• If there’s no building close enough to run to, lie down in a ditch or other low place and cover your head with your arms.
  • Stay away from trees as much as possible to keep from getting pelted with flying branches and splinters.
  • Don’t try to outrun a tornado in your car. Don’t shelter under a bridge or overpass. They force the wind into a small space and make it faster.
  • Don’t shelter in your car. A tornado can easily pick it up or flip it. Get out and lie down in a ditch and protect your head with your arms.
  • If you don’t have time to get away from your car, get your seatbelt as tight as you can, duck below window level, and use your arms to protect your head.
Late model Sport Utility Vehicle after being hit by tornado with soft focus damaged trees and house in background

Cars are not safe shelters from tornadoes. Get out and lie down in a ditch instead.

©Judy Kennamer/

What Should You Include in a Tornado Emergency Kit?

If you live in a place that tends to have a lot of tornadoes, you really need to have an emergency kit ready at all times. And it’s not just to survive the tornado itself, but to provide for essential needs if you are trapped in your shelter for hours or days waiting for rescue from a particularly large disaster. But even if you don’t live in tornado alley, a kit like this is useful for other types of emergencies as well.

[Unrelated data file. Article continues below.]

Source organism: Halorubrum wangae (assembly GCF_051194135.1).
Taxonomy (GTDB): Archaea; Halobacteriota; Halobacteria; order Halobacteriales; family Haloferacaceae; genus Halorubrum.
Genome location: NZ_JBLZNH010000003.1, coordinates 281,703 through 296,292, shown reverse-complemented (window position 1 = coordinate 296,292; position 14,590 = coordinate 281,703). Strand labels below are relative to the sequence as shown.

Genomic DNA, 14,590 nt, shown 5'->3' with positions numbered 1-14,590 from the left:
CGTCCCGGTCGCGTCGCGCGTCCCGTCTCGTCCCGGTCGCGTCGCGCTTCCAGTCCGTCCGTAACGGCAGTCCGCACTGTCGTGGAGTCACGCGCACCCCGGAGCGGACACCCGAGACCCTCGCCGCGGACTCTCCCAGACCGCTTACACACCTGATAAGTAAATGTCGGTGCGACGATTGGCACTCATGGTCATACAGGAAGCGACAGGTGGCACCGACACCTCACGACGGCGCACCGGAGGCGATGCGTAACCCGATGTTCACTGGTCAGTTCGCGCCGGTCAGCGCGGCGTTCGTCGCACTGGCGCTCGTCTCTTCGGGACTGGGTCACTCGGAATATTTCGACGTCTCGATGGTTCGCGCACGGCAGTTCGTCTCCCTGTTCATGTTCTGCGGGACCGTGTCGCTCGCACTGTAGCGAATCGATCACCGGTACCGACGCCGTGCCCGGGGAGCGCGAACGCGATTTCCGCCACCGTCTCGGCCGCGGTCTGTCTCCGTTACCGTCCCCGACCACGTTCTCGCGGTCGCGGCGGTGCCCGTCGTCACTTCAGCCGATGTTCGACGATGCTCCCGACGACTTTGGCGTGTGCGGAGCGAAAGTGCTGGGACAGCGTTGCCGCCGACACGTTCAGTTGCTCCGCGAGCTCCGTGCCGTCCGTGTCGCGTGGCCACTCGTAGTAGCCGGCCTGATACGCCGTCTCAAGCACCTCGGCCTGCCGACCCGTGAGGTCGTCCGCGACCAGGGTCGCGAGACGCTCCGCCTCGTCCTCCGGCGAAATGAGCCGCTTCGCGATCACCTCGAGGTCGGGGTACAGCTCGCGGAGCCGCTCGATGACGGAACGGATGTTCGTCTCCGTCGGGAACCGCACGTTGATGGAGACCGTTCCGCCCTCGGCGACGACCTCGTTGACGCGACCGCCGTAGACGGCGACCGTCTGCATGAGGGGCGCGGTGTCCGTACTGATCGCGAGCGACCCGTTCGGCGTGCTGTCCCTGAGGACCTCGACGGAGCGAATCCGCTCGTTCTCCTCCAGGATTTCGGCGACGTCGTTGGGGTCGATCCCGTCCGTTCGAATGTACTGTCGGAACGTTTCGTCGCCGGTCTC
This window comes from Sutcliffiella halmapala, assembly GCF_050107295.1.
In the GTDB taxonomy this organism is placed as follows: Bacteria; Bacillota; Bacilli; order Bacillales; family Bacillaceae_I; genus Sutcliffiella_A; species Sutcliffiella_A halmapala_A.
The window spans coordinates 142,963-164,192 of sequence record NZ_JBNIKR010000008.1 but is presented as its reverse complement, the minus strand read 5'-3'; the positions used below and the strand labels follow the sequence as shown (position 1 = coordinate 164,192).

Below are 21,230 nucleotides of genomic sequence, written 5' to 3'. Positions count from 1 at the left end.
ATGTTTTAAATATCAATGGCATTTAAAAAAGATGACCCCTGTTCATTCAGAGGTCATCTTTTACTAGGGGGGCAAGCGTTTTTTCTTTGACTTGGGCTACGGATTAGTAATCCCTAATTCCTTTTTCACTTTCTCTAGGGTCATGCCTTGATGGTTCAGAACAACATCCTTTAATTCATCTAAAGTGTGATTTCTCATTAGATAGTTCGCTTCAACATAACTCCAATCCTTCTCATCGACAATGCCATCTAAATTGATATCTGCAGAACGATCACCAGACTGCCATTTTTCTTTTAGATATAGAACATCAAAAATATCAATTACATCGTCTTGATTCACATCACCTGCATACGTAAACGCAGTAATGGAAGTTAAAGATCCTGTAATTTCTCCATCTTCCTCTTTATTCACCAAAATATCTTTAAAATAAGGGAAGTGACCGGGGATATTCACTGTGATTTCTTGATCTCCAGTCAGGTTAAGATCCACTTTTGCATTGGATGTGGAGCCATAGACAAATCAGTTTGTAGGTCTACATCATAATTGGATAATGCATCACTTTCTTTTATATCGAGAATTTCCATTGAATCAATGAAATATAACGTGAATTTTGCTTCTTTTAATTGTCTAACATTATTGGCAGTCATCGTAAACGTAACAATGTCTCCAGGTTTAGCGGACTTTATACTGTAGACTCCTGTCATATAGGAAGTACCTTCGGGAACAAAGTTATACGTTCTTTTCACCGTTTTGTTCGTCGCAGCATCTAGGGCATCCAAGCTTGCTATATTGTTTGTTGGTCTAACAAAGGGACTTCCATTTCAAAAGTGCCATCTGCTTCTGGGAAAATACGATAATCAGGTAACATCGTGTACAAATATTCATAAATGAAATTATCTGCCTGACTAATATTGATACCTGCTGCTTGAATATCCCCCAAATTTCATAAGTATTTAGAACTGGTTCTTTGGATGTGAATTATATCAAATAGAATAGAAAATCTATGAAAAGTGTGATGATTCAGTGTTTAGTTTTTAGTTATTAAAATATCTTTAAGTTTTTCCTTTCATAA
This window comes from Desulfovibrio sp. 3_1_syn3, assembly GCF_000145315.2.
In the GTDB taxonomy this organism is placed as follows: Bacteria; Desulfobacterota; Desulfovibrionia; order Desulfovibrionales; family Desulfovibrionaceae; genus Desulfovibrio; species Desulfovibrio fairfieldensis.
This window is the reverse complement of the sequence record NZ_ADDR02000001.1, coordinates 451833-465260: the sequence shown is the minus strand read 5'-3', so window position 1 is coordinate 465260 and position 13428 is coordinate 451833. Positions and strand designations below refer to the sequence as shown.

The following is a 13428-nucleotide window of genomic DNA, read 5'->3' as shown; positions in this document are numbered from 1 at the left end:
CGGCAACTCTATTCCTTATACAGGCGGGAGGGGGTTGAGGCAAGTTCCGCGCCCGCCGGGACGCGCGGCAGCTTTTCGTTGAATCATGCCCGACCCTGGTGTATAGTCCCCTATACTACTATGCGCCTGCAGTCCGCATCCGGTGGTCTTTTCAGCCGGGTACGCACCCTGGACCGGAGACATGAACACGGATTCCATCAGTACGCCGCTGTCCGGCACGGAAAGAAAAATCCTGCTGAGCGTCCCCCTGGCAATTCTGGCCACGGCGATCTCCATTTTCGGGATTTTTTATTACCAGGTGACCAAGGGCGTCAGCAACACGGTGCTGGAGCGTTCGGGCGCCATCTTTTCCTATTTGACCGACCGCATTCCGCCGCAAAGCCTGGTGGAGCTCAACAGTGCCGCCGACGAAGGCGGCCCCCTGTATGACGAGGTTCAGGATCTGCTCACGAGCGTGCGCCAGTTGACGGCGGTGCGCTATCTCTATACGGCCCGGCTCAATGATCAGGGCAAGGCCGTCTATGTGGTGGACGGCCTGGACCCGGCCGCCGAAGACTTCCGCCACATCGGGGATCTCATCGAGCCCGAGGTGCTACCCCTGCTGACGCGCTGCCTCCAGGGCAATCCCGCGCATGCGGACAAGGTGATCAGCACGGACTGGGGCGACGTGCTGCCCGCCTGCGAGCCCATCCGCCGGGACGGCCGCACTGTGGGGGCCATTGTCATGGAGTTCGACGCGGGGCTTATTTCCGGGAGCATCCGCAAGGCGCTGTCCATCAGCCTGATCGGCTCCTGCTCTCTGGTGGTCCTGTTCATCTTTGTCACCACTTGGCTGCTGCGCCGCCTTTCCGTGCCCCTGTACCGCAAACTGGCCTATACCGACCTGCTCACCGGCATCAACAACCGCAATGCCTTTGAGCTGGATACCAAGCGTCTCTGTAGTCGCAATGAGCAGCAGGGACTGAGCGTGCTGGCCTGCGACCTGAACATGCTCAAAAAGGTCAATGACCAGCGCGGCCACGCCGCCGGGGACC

• Bottled water – each person in the shelter will need a gallon of water a day, and you want to plan for up to 3 days.
  • Canned or dried food – think canned tuna, crackers wrapped in plastic, etc. Choose things that don’t need to be refrigerated or cooked and enough for each family member to eat for three days.
  • Baby food or infant formula, if necessary.
  • A manual can opener.
  • Utensils
  • Pet food and water for three days.
  • Toilet paper, unopened and wrapped in plastic to protect from dripping water.
  • A battery-powered radio.
  • Flashlights
  • Extra batteries for the radio and flashlights.
  • Prescription medications.
  • A first-aid kit.